A remake that's rather embarrassed of itself.


26 February 2014

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Plot summary

OmniCorp's drones are winning American wars around the globe and now they want to bring this technology to the home front. After a cop is critically injured in the line of duty, OmniCorp utilizes their remarkable science of robotics to save Alex's life. He returns to the streets of his beloved city with amazing new abilities, but with issues a regular man has never had to face before.

Paul Verhoeven’s original RoboCop was a deft satire of big business and aggressive media bias, a black comedy made in the midst of Reaganomics and the War of Drugs. RoboCop’s dystopian Detroit presents us with an economically crippled state overseen by the despotic corporation Omnicorp. Omnicorp is exploiting the soaring crime rates by investing in military robotics and surveillance, which it markets towards and uses against the brainwashed denizens of Detroit. In hindsight, it’s impossible to ignore the prophetic nature of the film. As the economy continues to falter, Google quietly amasses its own private army of robots, our personal correspondence is scrutinised in the name of national security and flying drones are being prepped for everything from military strikes to deliveries.

Despite the prescience of its arrival, for investors at Sony and MGM the new RoboCop is merely another recognisable property ready to be exploited and franchised for a teenage market. Graphic violence and adult themes have been toned down to allow for younger demographics, CGI-driven IMAX spectacles have been front loaded to ease its cultural export to China, and the budget has an extra zero at the end.

The subversive elements of the original have been transposed to the remake and Neo-Robocop makes all the right noises, but unsurprisingly; it lacks the teeth of its scrappy predecessor. Hollywood’s dependence on branded properties is the epitome of glossy corporate cynicism, and in that context the remake’s efforts to ridicule big business feel like the pot calling the kettle black. In fact, the scene where Omnicorp’s boss flippantly has RoboCop repainted black to make him look cooler could have come directly from MGM’s boardroom.

Seemingly aware of this inherent contradiction, director José Padilha fumbles the tone of the film, failing to commit to either an earnest human drama, a body horror sci-fi or a black comedy. Following the trend of austere cinematic reincarnations of properties such as Bond and Batman, it’s clear that Padilha is striving for something more mature here. However, scenes such as those involving Alex’s wife and son are unconvincing and maudlin. Whereas the original made no apologies for the absurdity of its central conceit, the remake is rather embarrassed of itself, which makes the whole affair feel rather gutless.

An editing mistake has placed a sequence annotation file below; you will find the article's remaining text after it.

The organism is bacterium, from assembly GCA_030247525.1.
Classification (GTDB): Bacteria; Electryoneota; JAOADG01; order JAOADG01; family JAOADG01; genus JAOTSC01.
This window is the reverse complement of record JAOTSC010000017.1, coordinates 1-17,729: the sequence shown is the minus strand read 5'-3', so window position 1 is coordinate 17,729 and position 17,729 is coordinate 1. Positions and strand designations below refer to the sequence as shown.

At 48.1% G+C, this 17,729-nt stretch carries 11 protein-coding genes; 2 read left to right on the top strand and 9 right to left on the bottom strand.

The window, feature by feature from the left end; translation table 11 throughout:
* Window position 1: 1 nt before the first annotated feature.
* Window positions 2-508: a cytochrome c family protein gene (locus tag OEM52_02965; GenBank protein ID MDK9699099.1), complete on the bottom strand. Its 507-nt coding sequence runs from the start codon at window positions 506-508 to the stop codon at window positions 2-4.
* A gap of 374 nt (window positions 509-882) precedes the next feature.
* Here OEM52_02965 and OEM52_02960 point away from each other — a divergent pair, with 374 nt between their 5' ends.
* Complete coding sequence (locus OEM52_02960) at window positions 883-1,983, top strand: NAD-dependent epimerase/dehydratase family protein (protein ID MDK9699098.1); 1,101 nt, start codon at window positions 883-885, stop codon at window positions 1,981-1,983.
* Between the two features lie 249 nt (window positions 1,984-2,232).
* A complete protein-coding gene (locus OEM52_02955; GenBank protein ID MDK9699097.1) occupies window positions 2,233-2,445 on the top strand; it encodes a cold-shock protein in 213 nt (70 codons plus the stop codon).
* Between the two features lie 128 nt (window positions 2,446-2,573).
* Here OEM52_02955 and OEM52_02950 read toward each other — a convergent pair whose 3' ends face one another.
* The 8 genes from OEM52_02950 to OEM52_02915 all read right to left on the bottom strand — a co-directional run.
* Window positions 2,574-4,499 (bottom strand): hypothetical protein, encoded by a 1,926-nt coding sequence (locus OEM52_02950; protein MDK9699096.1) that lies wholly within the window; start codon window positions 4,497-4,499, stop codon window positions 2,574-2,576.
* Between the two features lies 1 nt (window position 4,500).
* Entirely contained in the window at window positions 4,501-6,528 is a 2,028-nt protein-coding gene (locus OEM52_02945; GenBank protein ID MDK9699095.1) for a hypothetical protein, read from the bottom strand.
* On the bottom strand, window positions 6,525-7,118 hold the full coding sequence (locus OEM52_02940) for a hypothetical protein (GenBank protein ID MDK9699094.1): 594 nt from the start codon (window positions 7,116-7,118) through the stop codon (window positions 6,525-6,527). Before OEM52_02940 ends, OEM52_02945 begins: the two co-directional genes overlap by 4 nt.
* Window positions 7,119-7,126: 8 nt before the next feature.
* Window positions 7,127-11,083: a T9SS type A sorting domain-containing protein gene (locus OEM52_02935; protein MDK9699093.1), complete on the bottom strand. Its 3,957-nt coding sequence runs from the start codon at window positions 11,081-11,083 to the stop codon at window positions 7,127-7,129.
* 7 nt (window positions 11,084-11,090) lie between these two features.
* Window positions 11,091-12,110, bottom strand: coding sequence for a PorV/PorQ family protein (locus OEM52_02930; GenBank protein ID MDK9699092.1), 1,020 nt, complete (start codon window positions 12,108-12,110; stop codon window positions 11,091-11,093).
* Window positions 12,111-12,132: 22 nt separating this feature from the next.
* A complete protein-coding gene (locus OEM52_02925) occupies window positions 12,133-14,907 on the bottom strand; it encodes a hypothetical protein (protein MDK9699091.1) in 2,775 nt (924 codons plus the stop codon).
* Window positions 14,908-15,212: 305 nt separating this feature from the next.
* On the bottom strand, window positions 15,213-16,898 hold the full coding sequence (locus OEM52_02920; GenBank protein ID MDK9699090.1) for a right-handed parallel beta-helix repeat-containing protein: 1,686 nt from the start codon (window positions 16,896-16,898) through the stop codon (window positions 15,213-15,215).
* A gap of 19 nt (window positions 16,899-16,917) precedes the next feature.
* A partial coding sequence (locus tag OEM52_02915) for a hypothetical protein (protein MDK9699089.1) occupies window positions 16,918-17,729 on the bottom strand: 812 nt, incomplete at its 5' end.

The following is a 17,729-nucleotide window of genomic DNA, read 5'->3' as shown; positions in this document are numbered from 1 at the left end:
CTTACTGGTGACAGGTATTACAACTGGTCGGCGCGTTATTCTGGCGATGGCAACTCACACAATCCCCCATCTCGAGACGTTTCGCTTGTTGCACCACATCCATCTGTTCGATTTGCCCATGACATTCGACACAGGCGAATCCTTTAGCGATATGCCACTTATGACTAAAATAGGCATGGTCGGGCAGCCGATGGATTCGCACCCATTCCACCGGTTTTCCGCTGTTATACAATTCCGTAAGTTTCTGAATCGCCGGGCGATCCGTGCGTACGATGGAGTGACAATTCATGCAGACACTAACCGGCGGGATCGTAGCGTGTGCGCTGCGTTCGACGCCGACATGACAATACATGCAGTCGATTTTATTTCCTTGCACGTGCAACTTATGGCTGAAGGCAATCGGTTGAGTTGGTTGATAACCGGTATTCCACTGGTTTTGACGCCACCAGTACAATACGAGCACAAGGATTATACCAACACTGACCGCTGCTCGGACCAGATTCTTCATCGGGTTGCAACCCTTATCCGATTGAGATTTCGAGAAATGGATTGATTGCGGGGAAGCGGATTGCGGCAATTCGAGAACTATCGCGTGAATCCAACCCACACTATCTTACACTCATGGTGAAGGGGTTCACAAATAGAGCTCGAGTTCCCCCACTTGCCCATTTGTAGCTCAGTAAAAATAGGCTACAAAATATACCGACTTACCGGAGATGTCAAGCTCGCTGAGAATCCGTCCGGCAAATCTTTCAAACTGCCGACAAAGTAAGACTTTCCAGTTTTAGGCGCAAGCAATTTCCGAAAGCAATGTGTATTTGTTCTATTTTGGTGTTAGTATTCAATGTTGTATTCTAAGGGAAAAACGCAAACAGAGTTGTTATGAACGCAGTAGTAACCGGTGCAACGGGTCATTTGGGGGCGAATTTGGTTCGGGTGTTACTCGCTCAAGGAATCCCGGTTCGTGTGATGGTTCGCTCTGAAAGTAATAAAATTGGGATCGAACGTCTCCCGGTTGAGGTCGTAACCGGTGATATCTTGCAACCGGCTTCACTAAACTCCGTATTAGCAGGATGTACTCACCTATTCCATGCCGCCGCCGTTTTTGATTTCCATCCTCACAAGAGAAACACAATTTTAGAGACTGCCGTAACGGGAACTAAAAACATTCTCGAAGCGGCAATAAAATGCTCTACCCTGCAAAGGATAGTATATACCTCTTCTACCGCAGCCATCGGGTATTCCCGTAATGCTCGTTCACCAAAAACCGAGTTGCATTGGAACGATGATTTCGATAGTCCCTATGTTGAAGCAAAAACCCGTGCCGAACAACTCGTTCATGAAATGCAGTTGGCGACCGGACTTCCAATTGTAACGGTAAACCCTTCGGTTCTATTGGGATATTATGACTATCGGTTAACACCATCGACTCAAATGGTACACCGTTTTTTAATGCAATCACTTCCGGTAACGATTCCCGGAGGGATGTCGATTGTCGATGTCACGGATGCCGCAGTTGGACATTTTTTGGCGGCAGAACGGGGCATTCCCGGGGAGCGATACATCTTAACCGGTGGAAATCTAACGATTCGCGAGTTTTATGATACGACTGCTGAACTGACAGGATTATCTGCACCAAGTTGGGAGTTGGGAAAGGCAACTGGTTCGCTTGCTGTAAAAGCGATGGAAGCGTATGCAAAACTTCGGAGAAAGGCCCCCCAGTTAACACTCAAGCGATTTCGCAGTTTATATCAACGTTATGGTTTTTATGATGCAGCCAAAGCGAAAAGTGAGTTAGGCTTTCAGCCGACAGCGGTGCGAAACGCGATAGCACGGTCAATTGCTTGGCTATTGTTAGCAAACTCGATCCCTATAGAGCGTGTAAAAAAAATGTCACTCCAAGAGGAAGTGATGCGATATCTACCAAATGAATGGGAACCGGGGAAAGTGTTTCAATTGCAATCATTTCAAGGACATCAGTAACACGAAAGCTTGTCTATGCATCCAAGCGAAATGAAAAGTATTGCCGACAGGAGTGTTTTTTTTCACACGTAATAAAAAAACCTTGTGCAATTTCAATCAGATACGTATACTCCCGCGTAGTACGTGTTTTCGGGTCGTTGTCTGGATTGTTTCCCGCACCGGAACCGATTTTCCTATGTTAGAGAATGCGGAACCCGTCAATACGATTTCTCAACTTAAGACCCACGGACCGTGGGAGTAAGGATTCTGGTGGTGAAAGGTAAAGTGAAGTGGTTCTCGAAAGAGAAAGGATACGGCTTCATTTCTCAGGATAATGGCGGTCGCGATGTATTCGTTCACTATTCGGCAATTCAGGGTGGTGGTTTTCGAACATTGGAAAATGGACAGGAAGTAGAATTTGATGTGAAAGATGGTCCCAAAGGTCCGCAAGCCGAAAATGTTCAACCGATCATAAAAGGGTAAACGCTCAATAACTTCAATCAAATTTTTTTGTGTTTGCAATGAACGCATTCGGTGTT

RoboCop feels embarrassingly old fashioned in places. We are occasionally granted the perspective of RoboCop’s visor, which features graphics that look more ‘MS-DOS’ than Google Glass. There are countless missed opportunities like this to modernise the feel of the franchise in a way that would resonate with fresh audiences. Robocop also fails to deliver as a satisfying action film. Its big sequences have no real pulse to them, the anarchic violence is gone, and compared to last year’s excellent Dredd, nothing here truly excites.

Padilha has assembled a strong cast, but misses opportunities here too. Samuel L. Jackson gives a spirited performance, but has been heinously miscast as a Bill O’Reilly-type Republican broadcaster. Gary Oldman is here, but ultimately has very little to do. The film does comes to life occasionally thanks to the buoyant presence of Michael Keaton, the only participant with a clear grasp of the material. Another welcome presence is Jay Baruchel, who elevates his scenes with strong comedic instincts and sure footed delivery. When his character pleas for mercy by crying ’Don’t kill me! I’m just from marketing!’ the gag works, but it boomerangs. This time, the joke’s on Hollywood.